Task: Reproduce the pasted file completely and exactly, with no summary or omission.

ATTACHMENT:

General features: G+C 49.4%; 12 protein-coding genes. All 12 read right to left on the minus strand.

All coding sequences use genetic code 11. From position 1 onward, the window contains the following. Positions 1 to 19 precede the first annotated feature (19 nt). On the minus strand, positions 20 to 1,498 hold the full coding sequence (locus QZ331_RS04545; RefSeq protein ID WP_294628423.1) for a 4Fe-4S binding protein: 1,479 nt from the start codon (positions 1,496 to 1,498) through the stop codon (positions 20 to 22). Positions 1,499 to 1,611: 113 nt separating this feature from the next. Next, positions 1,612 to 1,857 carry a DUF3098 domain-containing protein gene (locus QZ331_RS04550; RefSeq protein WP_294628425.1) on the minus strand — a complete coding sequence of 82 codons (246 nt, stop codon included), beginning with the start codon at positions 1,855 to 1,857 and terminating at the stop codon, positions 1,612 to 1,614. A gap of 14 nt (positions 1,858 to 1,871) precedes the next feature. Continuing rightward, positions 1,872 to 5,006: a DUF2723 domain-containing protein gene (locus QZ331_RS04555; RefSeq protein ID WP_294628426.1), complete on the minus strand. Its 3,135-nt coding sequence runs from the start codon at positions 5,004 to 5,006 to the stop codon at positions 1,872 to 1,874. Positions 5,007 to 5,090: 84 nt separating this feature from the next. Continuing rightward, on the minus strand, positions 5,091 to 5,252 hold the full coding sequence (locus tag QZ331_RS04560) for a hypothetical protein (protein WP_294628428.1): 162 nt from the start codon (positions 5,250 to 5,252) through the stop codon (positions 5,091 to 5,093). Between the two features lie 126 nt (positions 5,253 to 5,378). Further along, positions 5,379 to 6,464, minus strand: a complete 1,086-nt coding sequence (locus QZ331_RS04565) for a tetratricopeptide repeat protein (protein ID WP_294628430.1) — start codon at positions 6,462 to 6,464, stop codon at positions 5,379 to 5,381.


General features: G+C 49.4%; 12 protein-coding genes. All 12 read right to left on the minus strand.

All coding sequences use genetic code 11. From position 1 onward, the window contains the following. Positions 1 to 19 precede the first annotated feature (19 nt). On the minus strand, positions 20 to 1,498 hold the full coding sequence (locus QZ331_RS04545; RefSeq protein ID WP_294628423.1) for a 4Fe-4S binding protein: 1,479 nt from the start codon (positions 1,496 to 1,498) through the stop codon (positions 20 to 22). Positions 1,499 to 1,611: 113 nt separating this feature from the next. Next, positions 1,612 to 1,857 carry a DUF3098 domain-containing protein gene (locus QZ331_RS04550; RefSeq protein WP_294628425.1) on the minus strand — a complete coding sequence of 82 codons (246 nt, stop codon included), beginning with the start codon at positions 1,855 to 1,857 and terminating at the stop codon, positions 1,612 to 1,614. A gap of 14 nt (positions 1,858 to 1,871) precedes the next feature. Continuing rightward, positions 1,872 to 5,006: a DUF2723 domain-containing protein gene (locus QZ331_RS04555; RefSeq protein ID WP_294628426.1), complete on the minus strand. Its 3,135-nt coding sequence runs from the start codon at positions 5,004 to 5,006 to the stop codon at positions 1,872 to 1,874. Positions 5,007 to 5,090: 84 nt separating this feature from the next. Continuing rightward, on the minus strand, positions 5,091 to 5,252 hold the full coding sequence (locus tag QZ331_RS04560) for a hypothetical protein (protein WP_294628428.1): 162 nt from the start codon (positions 5,250 to 5,252) through the stop codon (positions 5,091 to 5,093). Between the two features lie 126 nt (positions 5,253 to 5,378). Further along, positions 5,379 to 6,464, minus strand: a complete 1,086-nt coding sequence (locus QZ331_RS04565) for a tetratricopeptide repeat protein (protein ID WP_294628430.1) — start codon at positions 6,462 to 6,464, stop codon at positions 5,379 to 5,381.